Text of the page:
Physicians are likely to hide a behavioral health condition rather than seek treatment because of stigma according to a new study.

Researchers from the University of Michigan surveyed 2,000 female physicians in a closed Facebook group and found that nearly half of them thought they had met criteria for a mental illness at some point during their careers but had not sought treatment. Of those who had thought they were ill but did not get treatment, two thirds had decided against treatment because of fears that they might be stigmatized.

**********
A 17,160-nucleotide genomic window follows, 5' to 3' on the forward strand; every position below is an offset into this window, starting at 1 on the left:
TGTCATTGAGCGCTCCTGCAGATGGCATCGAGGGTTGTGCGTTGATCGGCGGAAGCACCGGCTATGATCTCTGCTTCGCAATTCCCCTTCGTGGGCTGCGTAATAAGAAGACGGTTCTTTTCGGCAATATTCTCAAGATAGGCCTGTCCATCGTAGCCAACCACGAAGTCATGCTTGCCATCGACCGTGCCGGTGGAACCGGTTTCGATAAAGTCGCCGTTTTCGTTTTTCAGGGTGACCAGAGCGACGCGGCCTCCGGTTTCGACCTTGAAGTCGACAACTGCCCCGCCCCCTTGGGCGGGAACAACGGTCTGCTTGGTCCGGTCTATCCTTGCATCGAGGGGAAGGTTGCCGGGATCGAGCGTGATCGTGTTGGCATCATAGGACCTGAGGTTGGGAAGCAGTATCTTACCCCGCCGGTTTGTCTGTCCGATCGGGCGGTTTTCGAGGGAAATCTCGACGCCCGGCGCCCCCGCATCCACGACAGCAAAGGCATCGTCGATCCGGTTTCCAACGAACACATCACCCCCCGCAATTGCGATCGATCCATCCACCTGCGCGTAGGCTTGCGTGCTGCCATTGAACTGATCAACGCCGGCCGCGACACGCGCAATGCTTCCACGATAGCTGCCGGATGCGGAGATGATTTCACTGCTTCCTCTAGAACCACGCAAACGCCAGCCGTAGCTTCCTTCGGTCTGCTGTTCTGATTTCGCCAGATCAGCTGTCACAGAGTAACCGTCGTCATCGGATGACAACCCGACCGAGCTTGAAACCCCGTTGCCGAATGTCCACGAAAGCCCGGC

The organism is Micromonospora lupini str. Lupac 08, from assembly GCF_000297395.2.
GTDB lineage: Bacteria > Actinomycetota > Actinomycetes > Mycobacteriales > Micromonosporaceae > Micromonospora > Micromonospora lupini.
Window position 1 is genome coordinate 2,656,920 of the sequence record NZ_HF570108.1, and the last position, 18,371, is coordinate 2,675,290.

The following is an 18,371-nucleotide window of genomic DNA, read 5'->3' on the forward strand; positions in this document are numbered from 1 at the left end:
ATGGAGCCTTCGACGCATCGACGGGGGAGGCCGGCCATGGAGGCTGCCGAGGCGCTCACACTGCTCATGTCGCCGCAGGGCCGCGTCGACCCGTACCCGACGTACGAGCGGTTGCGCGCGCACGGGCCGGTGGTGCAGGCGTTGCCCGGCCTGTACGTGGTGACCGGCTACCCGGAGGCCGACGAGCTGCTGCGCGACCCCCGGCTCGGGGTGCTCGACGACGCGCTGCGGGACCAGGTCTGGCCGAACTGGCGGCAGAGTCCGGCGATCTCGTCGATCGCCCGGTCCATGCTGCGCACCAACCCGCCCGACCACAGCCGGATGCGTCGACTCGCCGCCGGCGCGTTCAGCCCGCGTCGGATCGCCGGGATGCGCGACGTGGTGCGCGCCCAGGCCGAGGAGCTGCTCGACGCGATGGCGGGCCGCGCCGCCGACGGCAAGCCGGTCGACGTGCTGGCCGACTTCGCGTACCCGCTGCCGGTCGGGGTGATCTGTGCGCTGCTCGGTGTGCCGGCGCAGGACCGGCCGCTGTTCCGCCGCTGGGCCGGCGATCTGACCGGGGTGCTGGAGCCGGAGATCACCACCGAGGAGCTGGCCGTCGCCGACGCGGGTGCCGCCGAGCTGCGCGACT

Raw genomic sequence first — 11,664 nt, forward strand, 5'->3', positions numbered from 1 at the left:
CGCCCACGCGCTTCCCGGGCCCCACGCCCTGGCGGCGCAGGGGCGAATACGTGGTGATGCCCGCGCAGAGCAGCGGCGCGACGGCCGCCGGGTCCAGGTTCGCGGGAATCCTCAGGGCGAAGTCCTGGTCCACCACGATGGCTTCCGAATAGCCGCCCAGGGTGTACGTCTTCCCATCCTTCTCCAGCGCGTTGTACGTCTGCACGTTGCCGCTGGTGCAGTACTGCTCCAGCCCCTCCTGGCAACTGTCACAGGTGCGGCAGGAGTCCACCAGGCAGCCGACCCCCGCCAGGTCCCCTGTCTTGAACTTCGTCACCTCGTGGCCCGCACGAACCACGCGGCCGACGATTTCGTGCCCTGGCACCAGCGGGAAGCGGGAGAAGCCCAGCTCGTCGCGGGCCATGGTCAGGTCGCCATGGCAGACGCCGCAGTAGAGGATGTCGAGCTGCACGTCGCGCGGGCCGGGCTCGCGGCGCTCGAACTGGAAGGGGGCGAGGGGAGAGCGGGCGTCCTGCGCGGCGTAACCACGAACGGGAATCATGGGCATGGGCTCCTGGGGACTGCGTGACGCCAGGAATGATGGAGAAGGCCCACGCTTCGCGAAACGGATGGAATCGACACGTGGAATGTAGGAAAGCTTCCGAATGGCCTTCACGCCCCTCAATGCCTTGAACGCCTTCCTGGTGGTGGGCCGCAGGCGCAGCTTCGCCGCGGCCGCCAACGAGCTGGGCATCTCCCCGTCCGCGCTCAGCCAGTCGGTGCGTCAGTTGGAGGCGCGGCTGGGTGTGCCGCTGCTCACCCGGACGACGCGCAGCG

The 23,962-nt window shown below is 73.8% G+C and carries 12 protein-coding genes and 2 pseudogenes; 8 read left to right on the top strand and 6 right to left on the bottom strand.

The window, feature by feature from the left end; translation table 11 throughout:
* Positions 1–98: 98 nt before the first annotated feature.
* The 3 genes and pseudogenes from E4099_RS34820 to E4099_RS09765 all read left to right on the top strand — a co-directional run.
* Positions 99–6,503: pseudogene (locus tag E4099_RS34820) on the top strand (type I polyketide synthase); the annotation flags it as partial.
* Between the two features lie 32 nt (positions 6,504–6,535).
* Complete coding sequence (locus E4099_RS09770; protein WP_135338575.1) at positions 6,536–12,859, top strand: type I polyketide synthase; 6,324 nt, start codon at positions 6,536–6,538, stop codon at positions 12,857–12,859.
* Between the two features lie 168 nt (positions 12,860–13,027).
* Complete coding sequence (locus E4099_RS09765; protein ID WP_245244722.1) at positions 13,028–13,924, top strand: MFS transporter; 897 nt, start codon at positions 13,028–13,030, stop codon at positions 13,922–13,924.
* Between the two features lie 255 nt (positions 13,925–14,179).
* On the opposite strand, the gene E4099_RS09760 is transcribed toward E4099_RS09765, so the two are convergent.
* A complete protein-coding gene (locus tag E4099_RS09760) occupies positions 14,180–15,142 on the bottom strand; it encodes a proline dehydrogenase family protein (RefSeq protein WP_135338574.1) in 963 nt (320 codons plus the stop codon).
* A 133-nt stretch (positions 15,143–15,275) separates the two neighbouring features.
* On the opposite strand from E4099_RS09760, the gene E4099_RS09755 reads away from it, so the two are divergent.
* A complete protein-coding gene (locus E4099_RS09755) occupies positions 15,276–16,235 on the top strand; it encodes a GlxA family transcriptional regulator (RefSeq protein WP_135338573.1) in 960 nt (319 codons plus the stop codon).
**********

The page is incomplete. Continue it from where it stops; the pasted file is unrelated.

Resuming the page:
The physicians also cited a fear of barriers to licensure. Many state board examinations inquire after the presence of psychological conditions, regardless of whether a practitioner has long since recovered or has no functional impairment, according to HealthDay.

As Katherine Gold, the study's lead author, points out, this means that "we're...undertreating physicians at the same time [as] we're trying to break the stigma for the general population."

To read the full article, please visit the HealthDay website.